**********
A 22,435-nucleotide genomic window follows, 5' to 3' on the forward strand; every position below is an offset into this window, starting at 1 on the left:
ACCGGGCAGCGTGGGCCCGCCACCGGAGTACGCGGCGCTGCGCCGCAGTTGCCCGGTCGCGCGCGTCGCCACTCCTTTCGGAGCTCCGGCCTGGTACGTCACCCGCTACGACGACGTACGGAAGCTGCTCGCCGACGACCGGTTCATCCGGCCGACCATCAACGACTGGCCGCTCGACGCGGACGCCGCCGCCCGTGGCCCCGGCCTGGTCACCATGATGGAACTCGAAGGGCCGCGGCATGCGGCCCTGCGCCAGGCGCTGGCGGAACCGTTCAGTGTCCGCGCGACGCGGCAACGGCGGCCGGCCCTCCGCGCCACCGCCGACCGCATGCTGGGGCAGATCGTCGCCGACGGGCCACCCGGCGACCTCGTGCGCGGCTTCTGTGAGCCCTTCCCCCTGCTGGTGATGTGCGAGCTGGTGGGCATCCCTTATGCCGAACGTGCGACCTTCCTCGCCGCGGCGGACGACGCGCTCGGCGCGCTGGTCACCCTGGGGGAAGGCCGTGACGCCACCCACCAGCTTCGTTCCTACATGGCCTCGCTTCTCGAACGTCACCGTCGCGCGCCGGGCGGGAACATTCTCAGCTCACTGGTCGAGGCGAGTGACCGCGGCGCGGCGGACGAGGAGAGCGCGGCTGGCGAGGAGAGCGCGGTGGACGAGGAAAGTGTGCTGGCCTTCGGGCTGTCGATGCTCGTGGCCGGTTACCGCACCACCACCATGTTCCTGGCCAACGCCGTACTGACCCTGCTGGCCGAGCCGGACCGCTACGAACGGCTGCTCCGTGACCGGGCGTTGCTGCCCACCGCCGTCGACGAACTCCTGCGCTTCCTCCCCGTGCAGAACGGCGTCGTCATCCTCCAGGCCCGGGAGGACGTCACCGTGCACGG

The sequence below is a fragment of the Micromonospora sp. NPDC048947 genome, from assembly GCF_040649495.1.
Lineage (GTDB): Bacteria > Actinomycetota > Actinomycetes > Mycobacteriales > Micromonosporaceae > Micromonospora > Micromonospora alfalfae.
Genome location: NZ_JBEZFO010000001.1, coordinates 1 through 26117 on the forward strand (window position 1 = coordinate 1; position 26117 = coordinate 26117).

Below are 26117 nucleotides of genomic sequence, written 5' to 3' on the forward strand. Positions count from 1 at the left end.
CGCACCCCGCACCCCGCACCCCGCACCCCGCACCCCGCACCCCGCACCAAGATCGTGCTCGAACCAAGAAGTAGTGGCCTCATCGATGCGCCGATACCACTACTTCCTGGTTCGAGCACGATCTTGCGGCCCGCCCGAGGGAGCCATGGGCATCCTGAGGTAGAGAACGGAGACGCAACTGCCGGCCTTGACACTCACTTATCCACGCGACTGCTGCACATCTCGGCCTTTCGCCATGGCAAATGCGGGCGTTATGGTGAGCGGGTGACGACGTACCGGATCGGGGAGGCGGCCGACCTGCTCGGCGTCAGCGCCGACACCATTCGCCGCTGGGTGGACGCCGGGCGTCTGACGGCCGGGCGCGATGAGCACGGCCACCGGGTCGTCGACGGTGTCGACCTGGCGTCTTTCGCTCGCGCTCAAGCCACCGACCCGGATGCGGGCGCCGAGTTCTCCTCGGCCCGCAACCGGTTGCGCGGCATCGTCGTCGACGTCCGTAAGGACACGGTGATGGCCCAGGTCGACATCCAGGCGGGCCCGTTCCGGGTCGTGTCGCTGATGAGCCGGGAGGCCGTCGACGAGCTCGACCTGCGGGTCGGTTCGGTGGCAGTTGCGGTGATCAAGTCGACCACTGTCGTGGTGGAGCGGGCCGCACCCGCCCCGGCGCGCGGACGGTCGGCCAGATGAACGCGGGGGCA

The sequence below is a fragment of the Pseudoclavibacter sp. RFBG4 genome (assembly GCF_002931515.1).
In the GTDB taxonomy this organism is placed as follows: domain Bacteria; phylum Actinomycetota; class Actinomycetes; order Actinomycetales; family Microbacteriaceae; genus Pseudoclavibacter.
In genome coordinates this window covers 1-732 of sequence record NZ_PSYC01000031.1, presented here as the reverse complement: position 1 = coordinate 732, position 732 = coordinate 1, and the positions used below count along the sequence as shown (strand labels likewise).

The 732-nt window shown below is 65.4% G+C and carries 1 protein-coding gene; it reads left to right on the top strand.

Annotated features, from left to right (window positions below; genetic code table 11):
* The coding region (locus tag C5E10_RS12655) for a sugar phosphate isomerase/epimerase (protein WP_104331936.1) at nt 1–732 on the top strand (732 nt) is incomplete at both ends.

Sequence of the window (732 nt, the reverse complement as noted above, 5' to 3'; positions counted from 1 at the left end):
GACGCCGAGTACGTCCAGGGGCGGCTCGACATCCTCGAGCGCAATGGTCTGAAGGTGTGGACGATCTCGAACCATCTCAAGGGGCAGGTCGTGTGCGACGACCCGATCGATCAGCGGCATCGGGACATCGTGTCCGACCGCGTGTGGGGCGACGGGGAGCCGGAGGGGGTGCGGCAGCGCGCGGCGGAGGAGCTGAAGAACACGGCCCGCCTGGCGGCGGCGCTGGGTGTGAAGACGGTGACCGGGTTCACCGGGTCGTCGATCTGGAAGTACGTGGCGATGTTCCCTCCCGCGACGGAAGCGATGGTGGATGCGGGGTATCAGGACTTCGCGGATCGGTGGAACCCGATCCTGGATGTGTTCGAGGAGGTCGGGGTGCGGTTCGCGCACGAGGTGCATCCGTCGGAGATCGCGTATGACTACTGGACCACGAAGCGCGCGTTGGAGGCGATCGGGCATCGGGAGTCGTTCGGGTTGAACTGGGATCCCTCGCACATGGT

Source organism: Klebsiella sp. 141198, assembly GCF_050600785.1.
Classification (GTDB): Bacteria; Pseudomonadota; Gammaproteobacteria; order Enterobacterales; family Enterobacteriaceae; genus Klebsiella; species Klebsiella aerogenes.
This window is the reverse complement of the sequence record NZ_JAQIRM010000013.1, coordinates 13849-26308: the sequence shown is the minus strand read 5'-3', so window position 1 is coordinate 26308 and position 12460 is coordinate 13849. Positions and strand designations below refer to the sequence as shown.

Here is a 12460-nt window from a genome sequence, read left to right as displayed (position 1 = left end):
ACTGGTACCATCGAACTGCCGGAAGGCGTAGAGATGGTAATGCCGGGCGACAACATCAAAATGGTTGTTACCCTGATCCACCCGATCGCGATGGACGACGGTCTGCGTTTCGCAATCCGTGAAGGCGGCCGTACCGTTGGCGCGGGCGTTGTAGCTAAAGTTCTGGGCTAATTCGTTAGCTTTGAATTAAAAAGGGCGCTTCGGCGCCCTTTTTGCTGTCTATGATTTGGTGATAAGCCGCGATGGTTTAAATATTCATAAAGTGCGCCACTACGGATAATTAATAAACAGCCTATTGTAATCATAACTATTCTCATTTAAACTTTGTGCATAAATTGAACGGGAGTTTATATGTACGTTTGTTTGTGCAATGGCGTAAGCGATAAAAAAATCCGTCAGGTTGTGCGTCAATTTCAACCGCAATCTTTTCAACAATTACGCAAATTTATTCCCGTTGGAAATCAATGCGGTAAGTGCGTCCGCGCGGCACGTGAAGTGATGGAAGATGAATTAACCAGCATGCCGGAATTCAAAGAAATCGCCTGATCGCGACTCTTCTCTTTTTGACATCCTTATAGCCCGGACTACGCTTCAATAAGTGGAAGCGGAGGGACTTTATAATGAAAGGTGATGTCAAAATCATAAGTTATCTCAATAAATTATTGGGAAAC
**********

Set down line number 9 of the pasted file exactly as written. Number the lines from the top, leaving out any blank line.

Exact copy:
In the GTDB taxonomy this organism is placed as follows: domain Bacteria; phylum Actinomycetota; class Actinomycetes; order Actinomycetales; family Microbacteriaceae; genus Pseudoclavibacter.